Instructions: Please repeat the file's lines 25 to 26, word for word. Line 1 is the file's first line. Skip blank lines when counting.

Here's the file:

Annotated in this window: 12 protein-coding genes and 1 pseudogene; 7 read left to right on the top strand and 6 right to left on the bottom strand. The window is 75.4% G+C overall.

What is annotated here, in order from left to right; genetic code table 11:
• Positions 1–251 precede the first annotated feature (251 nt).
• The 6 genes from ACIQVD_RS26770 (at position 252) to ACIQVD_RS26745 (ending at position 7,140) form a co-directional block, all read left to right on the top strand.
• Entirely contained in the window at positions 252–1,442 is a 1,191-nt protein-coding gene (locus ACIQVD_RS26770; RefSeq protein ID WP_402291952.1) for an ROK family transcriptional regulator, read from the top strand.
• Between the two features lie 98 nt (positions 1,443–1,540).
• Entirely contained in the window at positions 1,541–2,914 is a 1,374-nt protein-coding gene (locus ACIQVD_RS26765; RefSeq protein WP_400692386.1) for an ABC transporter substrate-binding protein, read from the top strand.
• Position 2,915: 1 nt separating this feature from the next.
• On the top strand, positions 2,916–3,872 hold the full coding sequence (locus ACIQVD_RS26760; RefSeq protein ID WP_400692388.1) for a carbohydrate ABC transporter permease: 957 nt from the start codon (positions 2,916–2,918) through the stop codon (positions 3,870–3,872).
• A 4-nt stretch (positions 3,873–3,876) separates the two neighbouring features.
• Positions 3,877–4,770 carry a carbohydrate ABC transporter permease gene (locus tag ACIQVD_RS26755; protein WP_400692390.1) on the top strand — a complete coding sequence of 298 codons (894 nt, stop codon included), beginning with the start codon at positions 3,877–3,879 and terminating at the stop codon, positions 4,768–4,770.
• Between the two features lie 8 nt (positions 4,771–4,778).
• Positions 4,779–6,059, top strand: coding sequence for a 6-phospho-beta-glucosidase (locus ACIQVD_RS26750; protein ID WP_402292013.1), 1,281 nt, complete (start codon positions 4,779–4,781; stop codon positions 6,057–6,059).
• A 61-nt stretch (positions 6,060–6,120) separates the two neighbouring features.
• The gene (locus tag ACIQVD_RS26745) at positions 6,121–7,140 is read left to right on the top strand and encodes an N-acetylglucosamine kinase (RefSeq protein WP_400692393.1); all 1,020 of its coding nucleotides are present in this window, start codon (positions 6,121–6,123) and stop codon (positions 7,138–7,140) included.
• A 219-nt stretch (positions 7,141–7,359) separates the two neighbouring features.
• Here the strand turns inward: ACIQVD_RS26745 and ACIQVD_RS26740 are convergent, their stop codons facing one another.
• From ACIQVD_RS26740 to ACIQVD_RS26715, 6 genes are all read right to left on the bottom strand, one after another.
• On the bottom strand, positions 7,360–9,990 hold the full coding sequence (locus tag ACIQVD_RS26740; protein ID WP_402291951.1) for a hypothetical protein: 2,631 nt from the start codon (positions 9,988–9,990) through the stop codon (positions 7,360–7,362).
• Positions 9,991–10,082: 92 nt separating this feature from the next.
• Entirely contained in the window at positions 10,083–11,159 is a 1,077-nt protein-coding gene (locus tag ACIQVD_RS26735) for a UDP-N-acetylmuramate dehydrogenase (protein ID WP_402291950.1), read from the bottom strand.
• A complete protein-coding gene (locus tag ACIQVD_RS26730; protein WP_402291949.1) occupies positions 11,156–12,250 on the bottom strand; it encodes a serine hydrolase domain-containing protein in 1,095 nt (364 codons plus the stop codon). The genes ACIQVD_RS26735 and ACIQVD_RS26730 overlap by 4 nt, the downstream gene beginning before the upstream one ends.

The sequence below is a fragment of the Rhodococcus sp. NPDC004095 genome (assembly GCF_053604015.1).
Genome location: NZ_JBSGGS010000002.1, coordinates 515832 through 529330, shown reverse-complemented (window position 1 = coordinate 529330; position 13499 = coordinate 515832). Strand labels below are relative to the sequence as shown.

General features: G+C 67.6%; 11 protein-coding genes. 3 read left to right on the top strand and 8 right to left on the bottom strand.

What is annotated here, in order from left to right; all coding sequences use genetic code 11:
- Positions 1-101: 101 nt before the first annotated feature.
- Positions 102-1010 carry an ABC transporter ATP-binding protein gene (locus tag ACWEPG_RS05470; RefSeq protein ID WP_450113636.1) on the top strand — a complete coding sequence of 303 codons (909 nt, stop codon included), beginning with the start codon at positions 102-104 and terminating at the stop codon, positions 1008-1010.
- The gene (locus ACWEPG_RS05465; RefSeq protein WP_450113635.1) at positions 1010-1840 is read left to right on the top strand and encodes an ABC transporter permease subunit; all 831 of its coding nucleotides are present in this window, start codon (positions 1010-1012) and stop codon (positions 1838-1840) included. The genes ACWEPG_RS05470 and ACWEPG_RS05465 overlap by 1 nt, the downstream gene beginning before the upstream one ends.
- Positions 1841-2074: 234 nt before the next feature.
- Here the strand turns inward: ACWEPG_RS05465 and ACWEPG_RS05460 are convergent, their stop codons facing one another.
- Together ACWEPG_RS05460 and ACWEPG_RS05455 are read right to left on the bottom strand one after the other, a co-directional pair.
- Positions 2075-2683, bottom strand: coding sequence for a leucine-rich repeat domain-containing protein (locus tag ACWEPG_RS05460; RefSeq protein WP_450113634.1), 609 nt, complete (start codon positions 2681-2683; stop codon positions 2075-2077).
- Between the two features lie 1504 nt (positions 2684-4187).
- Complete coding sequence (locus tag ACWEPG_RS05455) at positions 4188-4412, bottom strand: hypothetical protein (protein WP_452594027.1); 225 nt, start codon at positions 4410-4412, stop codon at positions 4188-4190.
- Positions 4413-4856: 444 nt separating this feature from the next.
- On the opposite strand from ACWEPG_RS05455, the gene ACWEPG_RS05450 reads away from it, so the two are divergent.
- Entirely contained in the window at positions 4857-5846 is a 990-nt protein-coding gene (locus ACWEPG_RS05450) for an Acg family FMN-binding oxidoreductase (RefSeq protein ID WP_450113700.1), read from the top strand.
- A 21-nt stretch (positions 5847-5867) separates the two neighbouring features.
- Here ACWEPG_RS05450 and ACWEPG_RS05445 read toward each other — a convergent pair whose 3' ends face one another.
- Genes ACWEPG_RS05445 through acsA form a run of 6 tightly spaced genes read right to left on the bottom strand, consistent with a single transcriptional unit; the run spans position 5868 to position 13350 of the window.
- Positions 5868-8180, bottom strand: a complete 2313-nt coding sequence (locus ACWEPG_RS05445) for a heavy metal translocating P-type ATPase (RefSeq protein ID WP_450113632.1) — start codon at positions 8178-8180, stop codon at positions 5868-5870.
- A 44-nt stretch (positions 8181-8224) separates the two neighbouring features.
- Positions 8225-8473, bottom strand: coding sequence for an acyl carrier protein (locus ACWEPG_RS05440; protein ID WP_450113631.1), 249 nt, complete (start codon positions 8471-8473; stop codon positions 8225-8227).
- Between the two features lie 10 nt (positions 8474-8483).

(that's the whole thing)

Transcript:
General features: G+C 67.6%; 11 protein-coding genes. 3 read left to right on the top strand and 8 right to left on the bottom strand.

What is annotated here, in order from left to right; all coding sequences use genetic code 11: